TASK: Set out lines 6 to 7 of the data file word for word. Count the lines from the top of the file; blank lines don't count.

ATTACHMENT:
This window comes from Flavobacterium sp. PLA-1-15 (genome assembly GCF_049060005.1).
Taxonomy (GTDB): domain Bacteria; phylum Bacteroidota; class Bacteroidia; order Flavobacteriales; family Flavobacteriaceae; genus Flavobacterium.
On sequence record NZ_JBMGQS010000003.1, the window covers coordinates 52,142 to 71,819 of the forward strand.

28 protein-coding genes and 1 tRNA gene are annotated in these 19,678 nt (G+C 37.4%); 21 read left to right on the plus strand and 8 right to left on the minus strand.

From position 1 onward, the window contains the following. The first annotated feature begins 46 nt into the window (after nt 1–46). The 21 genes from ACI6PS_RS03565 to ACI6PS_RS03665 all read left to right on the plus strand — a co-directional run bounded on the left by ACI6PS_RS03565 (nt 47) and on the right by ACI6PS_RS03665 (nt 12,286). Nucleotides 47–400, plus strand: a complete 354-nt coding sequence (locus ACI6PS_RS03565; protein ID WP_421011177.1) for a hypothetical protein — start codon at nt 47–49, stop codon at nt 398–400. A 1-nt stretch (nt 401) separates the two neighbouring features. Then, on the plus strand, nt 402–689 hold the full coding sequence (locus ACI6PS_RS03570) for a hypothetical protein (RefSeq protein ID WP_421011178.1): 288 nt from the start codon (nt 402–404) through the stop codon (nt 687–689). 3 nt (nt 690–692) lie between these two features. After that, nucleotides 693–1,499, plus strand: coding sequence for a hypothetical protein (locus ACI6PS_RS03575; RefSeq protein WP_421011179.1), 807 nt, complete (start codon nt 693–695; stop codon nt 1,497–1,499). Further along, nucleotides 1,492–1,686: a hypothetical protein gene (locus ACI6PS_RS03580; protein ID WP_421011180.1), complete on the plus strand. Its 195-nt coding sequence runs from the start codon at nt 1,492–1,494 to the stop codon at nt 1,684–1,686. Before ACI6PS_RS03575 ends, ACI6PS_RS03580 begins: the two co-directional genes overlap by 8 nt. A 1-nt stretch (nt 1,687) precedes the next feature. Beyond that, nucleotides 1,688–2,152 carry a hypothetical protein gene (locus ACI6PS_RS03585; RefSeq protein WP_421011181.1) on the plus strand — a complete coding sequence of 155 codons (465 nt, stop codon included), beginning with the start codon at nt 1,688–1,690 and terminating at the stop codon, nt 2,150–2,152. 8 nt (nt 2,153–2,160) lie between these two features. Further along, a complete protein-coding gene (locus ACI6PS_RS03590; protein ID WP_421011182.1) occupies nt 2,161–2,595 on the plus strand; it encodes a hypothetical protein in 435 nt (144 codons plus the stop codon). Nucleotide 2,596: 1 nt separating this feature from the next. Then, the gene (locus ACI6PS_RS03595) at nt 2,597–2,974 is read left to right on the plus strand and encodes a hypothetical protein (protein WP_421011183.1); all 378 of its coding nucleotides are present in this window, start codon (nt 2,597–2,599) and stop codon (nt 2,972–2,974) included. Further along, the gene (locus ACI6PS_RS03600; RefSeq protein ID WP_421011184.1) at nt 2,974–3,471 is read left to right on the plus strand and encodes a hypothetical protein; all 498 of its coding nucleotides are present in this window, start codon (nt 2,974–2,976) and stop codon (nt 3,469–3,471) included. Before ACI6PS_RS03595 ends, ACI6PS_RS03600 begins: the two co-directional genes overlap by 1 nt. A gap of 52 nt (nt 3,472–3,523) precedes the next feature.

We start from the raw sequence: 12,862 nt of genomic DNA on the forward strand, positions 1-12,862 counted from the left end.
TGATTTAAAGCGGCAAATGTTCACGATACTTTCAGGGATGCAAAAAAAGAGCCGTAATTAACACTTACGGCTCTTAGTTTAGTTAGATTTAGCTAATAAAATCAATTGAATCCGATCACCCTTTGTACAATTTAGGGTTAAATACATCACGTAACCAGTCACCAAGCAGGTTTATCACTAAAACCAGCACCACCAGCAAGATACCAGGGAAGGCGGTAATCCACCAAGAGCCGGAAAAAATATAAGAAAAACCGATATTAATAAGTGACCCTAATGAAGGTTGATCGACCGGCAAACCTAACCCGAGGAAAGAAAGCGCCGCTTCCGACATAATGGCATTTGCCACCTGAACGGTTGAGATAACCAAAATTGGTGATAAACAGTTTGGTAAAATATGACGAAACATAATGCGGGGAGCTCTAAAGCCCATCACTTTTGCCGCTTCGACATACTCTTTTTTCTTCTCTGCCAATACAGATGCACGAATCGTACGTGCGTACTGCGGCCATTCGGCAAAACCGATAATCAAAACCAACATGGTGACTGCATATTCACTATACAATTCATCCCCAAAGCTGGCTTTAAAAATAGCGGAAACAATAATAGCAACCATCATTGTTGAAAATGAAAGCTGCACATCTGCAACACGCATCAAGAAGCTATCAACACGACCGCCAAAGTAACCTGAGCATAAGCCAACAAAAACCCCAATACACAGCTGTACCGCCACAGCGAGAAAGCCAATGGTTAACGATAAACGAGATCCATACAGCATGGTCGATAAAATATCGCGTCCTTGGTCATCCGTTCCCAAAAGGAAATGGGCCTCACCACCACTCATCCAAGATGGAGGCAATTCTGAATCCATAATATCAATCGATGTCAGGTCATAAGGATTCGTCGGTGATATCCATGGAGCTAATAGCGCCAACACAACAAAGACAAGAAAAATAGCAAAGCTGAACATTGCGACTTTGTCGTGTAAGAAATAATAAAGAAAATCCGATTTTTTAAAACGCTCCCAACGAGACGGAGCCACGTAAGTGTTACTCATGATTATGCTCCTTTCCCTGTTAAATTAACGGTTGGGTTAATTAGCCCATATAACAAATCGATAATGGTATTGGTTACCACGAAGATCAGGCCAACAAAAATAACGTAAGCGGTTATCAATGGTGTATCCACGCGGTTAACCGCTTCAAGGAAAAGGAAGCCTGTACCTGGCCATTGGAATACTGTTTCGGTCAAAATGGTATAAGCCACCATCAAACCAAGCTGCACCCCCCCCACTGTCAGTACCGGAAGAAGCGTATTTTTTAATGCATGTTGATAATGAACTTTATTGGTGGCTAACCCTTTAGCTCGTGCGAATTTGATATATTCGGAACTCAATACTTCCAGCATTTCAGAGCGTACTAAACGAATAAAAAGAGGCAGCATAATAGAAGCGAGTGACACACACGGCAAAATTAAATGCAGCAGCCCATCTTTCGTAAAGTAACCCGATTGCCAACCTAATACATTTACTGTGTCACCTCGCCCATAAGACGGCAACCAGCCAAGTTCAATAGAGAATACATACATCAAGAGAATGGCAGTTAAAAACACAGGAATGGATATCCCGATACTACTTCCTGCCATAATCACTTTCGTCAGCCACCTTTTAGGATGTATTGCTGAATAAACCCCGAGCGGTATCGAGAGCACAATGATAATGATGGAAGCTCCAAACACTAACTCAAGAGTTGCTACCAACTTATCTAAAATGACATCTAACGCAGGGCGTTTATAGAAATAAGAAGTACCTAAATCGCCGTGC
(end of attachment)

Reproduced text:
We start from the raw sequence: 12,862 nt of genomic DNA on the forward strand, positions 1-12,862 counted from the left end.
TGATTTAAAGCGGCAAATGTTCACGATACTTTCAGGGATGCAAAAAAAGAGCCGTAATTAACACTTACGGCTCTTAGTTTAGTTAGATTTAGCTAATAAAATCAATTGAATCCGATCACCCTTTGTACAATTTAGGGTTAAATACATCACGTAACCAGTCACCAAGCAGGTTTATCACTAAAACCAGCACCACCAGCAAGATACCAGGGAAGGCGGTAATCCACCAAGAGCCGGAAAAAATATAAGAAAAACCGATATTAATAAGTGACCCTAATGAAGGTTGATCGACCGGCAAACCTAACCCGAGGAAAGAAAGCGCCGCTTCCGACATAATGGCATTTGCCACCTGAACGGTTGAGATAACCAAAATTGGTGATAAACAGTTTGGTAAAATATGACGAAACATAATGCGGGGAGCTCTAAAGCCCATCACTTTTGCCGCTTCGACATACTCTTTTTTCTTCTCTGCCAATACAGATGCACGAATCGTACGTGCGTACTGCGGCCATTCGGCAAAACCGATAATCAAAACCAACATGGTGACTGCATATTCACTATACAATTCATCCCCAAAGCTGGCTTTAAAAATAGCGGAAACAATAATAGCAACCATCATTGTTGAAAATGAAAGCTGCACATCTGCAACACGCATCAAGAAGCTATCAACACGACCGCCAAAGTAACCTGAGCATAAGCCAACAAAAACCCCAATACACAGCTGTACCGCCACAGCGAGAAAGCCAATGGTTAACGATAAACGAGATCCATACAGCATGGTCGATAAAATATCGCGTCCTTGGTCATCCGTTCCCAAAAGGAAATGGGCCTCACCACCACTCATCCAAGATGGAGGCAATTCTGAATCCATAATATCAATCGATGTCAGGTCATAAGGATTCGTCGGTGATATCCATGGAGCTAATAGCGCCAACACAACAAAGACAAGAAAAATAGCAAAGCTGAACATTGCGACTTTGTCGTGTAAGAAATAATAAAGAAAATCCGATTTTTTAAAACGCTCCCAACGAGACGGAGCCACGTAAGTGTTACTCATGATTATGCTCCTTTCCCTGTTAAATTAACGGTTGGGTTAATTAGCCCATATAACAAATCGATAATGGTATTGGTTACCACGAAGATCAGGCCAACAAAAATAACGTAAGCGGTTATCAATGGTGTATCCACGCGGTTAACCGCTTCAAGGAAAAGGAAGCCTGTACCTGGCCATTGGAATACTGTTTCGGTCAAAATGGTATAAGCCACCATCAAACCAAGCTGCACCCCCCCCACTGTCAGTACCGGAAGAAGCGTATTTTTTAATGCATGTTGATAATGAACTTTATTGGTGGCTAACCCTTTAGCTCGTGCGAATTTGATATATTCGGAACTCAATACTTCCAGCATTTCAGAGCGTACTAAACGAATAAAAAGAGGCAGCATAATAGAAGCGAGTGACACACACGGCAAAATTAAATGCAGCAGCCCATCTTTCGTAAAGTAACCCGATTGCCAACCTAATACATTTACTGTGTCACCTCGCCCATAAGACGGCAACCAGCCAAGTTCAATAGAGAATACATACATCAAGAGAATGGCAGTTAAAAACACAGGAATGGATATCCCGATACTACTTCCTGCCATAATCACTTTCGTCAGCCACCTTTTAGGATGTATTGCTGAATAAACCCCGAGCGGTATCGAGAGCACAATGATAATGATGGAAGCTCCAAACACTAACTCAAGAGTTGCTACCAACTTATCTAAAATGACATCTAACGCAGGGCGTTTATAGAAATAAGAAGTACCTAAATCGCCGTGC